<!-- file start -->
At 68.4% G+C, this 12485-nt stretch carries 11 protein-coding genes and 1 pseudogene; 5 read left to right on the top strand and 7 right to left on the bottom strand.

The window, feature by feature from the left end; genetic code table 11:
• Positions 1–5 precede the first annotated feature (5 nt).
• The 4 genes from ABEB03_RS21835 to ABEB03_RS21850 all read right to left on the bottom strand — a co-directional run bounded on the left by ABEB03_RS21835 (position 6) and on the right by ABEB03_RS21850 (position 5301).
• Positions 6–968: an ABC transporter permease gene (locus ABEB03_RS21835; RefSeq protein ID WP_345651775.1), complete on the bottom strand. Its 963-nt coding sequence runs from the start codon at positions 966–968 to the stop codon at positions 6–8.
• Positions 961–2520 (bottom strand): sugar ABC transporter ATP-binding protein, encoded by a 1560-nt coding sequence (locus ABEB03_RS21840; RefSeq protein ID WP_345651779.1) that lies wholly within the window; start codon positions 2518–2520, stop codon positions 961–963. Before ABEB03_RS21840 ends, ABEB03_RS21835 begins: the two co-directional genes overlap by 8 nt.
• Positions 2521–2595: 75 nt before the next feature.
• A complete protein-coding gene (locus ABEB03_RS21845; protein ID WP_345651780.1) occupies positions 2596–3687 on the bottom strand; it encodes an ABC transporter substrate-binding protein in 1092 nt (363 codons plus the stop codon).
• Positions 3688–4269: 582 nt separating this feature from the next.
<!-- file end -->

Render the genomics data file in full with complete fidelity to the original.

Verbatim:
At 68.4% G+C, this 12485-nt stretch carries 11 protein-coding genes and 1 pseudogene; 5 read left to right on the top strand and 7 right to left on the bottom strand.

The window, feature by feature from the left end; genetic code table 11:
• Positions 1–5 precede the first annotated feature (5 nt).
• The 4 genes from ABEB03_RS21835 to ABEB03_RS21850 all read right to left on the bottom strand — a co-directional run bounded on the left by ABEB03_RS21835 (position 6) and on the right by ABEB03_RS21850 (position 5301).
• Positions 6–968: an ABC transporter permease gene (locus ABEB03_RS21835; RefSeq protein ID WP_345651775.1), complete on the bottom strand. Its 963-nt coding sequence runs from the start codon at positions 966–968 to the stop codon at positions 6–8.
• Positions 961–2520 (bottom strand): sugar ABC transporter ATP-binding protein, encoded by a 1560-nt coding sequence (locus ABEB03_RS21840; RefSeq protein ID WP_345651779.1) that lies wholly within the window; start codon positions 2518–2520, stop codon positions 961–963. Before ABEB03_RS21840 ends, ABEB03_RS21835 begins: the two co-directional genes overlap by 8 nt.
• Positions 2521–2595: 75 nt before the next feature.
• A complete protein-coding gene (locus ABEB03_RS21845; protein ID WP_345651780.1) occupies positions 2596–3687 on the bottom strand; it encodes an ABC transporter substrate-binding protein in 1092 nt (363 codons plus the stop codon).
• Positions 3688–4269: 582 nt separating this feature from the next.